Around 9 a.m. on a recent Monday, there was coffee out on a table near the entrance to the place at 13th and Norris streets formerly known as Temple Gallery. The first-floor space calls out to passersby with both the free coffee and a front-window display of eye-catching neon signs from Philly design firm The Heads of State: “Music,” “TALK TALK TALK,” “Food,” WORKSHOP,” “ART” and the new name, “TEMPLE CONTEMPORARY.”
Since Temple’s Tyler School of Art moved to the main campus from Elkins Park in 2009, this place has been in transition, but in the fall it solidified itself with a new mission statement: “to creatively reimagine the social function of art through questions of local relevance and international significance.” This focus manifests in a steady calendar of community lectures and events, and in installations that are constantly changing in response.
Following the changing face of Temple Contemporary can be a bit dizzying, but is ultimately rewarding if you’re willing to put in the effort — and City Paper did, recently stopping by every day for a week and finding something different each time — including the free caffeine on “Coffee Monday.”
The gallery behind the coffee is an in-flux wunderkammer of strange artworks, many remnants of past events. (Each one is carefully labeled with calligraphy on Post-It notes, giving the installation an air of being both well-loved and highly temporary.) Some pieces are traditional, like prints by Hachivi Edgar Heap of Birds, left up after the Native American artist’s recent lecture. Others are more obscure: A gadget with several blinking lights turns out to be Hive76’s interactive display of accents originally put there to augment a fall talk by renowned linguist William Labov called “The Changing Patterns of Philadelphia English: White, Black and Latino.”
Even more mysterious were the remnants from a balloon drop tacked to the ceiling, its net still entangling one or two balloons. Robert Blackson, Temple Contemporary’s director, explained that this was part of an inquiry into what makes people happy. With the help of the Monell Science Foundation in West Philadelphia, Temple Contemporary has been struggling with the answer. Monell’s researchers have been studying odor for decades, and having found that the smell of sweat from an anxious person makes others feel anxiety, they wondered if happy sweat could create a happy contagion. The balloon drop was one of several activities, including watching Internet cat videos, during which the body odor of happy people was collected.
Some projects and objects remain on longer-term display, like Publication Studio. One of eight outlets for a project by Matthew Stadler (formerly the literary editor of Nest magazine) and Patricia No, Publication Studio is literally the means to self-publish anything you want for free — as long as you’ve taken the training course (also free). Other objects result from the running investigation of a theme that changes monthly. For instance, Maximilian Goldfarb’s Observer Reactor Loop consists of a tangle of hanging lightbulbs that are turned on by noise, part of an ongoing series about silence.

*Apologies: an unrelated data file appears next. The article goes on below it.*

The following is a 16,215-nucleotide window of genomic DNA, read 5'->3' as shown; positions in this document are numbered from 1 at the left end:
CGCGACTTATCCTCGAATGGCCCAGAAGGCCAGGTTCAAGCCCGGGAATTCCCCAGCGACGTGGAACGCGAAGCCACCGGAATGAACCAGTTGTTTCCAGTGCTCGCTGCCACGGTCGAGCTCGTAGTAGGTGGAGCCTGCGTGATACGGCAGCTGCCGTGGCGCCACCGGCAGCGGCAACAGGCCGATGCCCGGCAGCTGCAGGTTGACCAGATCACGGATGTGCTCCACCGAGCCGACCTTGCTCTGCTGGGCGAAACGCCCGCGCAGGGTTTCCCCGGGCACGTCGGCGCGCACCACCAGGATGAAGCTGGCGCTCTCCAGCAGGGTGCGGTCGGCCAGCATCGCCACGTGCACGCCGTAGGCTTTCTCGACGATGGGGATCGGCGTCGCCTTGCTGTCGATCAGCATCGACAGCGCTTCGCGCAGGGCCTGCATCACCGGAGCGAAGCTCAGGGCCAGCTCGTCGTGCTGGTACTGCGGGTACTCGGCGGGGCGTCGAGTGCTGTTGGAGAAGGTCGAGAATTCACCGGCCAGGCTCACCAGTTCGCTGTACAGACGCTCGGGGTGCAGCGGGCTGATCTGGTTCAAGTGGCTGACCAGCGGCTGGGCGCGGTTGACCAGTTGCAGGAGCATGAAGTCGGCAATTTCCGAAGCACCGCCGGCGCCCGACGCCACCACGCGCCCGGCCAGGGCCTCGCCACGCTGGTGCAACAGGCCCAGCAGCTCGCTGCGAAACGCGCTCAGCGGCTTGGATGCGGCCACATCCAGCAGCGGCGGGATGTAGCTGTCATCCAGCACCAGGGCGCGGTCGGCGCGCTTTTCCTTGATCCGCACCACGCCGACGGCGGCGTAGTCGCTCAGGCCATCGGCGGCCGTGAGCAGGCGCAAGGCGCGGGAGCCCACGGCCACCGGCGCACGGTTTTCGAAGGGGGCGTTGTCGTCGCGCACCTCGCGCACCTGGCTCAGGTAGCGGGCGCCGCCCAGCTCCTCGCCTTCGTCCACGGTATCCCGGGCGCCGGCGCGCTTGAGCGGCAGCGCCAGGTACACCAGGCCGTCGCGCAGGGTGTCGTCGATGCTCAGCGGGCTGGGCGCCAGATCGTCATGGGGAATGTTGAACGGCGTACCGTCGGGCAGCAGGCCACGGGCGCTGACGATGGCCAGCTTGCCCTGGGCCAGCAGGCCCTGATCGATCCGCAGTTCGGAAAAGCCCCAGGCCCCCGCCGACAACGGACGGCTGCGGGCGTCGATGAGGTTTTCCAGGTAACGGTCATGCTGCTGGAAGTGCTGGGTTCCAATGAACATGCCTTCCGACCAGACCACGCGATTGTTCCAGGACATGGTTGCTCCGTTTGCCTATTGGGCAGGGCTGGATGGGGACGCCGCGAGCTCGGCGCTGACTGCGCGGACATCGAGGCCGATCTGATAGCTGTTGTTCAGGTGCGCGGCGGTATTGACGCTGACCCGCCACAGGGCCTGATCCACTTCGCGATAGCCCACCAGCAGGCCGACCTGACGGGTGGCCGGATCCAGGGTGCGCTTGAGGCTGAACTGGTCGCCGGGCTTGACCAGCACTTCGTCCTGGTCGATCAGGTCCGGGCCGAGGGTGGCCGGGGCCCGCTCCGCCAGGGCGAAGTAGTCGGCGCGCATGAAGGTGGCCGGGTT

Tuesday night was “Potluck with a Purpose,” a monthly discussion series sponsored by Temple’s Green Council that brings in experts and free food — the week I was there, the topic was composting. By Wednesday, the gallery had metamorphosed into a lecture hall with rows of folding chairs in anticipation of the next day’s all-day conference, “Mass Incarceration in America: Advocacy, Art and the Academy.”
By Thursday, many of the objects on view earlier in the week had disappeared in favor of incarceration-themed ones. This included “Photo Requests from Solitary,” a collection gathered from inmates at Illinois’ Tamms Correctional Center, a supermax prison built around the idea that gang affiliations can be broken via long-term isolation — inmates spend 23 hours a day alone in their cells. The inmates were asked by mail to request a photo of anything, “real or imagined,” and frames con-tain some of their slightly crumpled, handwritten requests. Gene “Free Bird” Arnett wrote:
“I would have a photograph of a woman sitting by a lake fishing, with an empty chair next to her, with a cooler of beer. And in the empty chair have a sign with Free Bird on it! And have a Harley-Davidson motorcycle in the background.”
Around 2:30 p.m., a recorded speech by Mumia Abu-Jamal played at the conference set the lightbulbs of Observer Reactor Loop to flashing. It cast a strange, oddly poetic pattern — the jumble of topics sharing the same space interacting and forming a cohesive whole.
Temple Contemporary’s regular programming will continue through February, with a unique event scheduled for the week of Jan. 21: at some point during those days the odor collected during the happy experiments will be pumped into the gallery and unwitting visitors will help to discover if it makes people happy. (They’re not saying exactly when, since this is a real scientific experiement.) From March through May, the graduate exhibitions from Tyler’s MFA candidates will be on display. Summer will bring a show pairing a recent Tyler grad with one of the program’s distinguished alumni. It’s an intriguing concept — just another example of what’s happening at Temple Contemporary every day.
Temple Contemporary, open Wed.-Sat., 11 a.m.-6 p.m. (and other days/times for events), free, Tyler School of Art, Temple University, 2001 N. 13th St., first floor, 215-777-9144, temple.edu/tyler/exhibitions.